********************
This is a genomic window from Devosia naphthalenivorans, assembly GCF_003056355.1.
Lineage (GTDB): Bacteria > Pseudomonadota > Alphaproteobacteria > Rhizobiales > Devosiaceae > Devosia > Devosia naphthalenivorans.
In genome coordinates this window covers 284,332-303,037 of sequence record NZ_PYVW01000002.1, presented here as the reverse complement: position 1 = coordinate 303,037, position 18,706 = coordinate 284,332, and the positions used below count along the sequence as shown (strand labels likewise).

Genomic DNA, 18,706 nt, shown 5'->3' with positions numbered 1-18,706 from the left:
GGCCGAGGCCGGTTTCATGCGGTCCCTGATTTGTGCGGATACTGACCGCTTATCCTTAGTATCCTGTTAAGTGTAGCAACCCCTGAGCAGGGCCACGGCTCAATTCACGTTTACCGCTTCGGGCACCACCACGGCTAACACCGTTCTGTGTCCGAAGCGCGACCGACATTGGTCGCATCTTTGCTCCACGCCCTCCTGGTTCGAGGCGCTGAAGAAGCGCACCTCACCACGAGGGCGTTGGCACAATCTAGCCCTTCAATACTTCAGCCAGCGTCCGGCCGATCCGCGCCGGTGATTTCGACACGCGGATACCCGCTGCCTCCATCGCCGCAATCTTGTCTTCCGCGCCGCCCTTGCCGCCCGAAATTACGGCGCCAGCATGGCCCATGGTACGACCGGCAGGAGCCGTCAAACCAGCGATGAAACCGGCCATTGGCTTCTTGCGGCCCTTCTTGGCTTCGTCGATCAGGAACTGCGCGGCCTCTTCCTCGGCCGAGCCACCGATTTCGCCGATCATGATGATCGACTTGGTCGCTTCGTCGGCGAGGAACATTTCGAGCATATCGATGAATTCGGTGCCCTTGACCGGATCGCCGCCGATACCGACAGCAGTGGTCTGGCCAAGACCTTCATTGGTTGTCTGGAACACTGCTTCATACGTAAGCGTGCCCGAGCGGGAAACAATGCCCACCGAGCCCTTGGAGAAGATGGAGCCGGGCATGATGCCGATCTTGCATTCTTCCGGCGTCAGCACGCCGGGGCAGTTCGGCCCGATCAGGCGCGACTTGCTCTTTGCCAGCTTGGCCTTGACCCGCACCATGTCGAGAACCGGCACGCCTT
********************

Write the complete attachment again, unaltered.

This is a genomic window from Devosia naphthalenivorans, assembly GCF_003056355.1.
Lineage (GTDB): Bacteria > Pseudomonadota > Alphaproteobacteria > Rhizobiales > Devosiaceae > Devosia > Devosia naphthalenivorans.
In genome coordinates this window covers 284,332-303,037 of sequence record NZ_PYVW01000002.1, presented here as the reverse complement: position 1 = coordinate 303,037, position 18,706 = coordinate 284,332, and the positions used below count along the sequence as shown (strand labels likewise).

Genomic DNA, 18,706 nt, shown 5'->3' with positions numbered 1-18,706 from the left:
GGCCGAGGCCGGTTTCATGCGGTCCCTGATTTGTGCGGATACTGACCGCTTATCCTTAGTATCCTGTTAAGTGTAGCAACCCCTGAGCAGGGCCACGGCTCAATTCACGTTTACCGCTTCGGGCACCACCACGGCTAACACCGTTCTGTGTCCGAAGCGCGACCGACATTGGTCGCATCTTTGCTCCACGCCCTCCTGGTTCGAGGCGCTGAAGAAGCGCACCTCACCACGAGGGCGTTGGCACAATCTAGCCCTTCAATACTTCAGCCAGCGTCCGGCCGATCCGCGCCGGTGATTTCGACACGCGGATACCCGCTGCCTCCATCGCCGCAATCTTGTCTTCCGCGCCGCCCTTGCCGCCCGAAATTACGGCGCCAGCATGGCCCATGGTACGACCGGCAGGAGCCGTCAAACCAGCGATGAAACCGGCCATTGGCTTCTTGCGGCCCTTCTTGGCTTCGTCGATCAGGAACTGCGCGGCCTCTTCCTCGGCCGAGCCACCGATTTCGCCGATCATGATGATCGACTTGGTCGCTTCGTCGGCGAGGAACATTTCGAGCATATCGATGAATTCGGTGCCCTTGACCGGATCGCCGCCGATACCGACAGCAGTGGTCTGGCCAAGACCTTCATTGGTTGTCTGGAACACTGCTTCATACGTAAGCGTGCCCGAGCGGGAAACAATGCCCACCGAGCCCTTGGAGAAGATGGAGCCGGGCATGATGCCGATCTTGCATTCTTCCGGCGTCAGCACGCCGGGGCAGTTCGGCCCGATCAGGCGCGACTTGCTCTTTGCCAGCTTGGCCTTGACCCGCACCATGTCGAGAACCGGCACGCCTT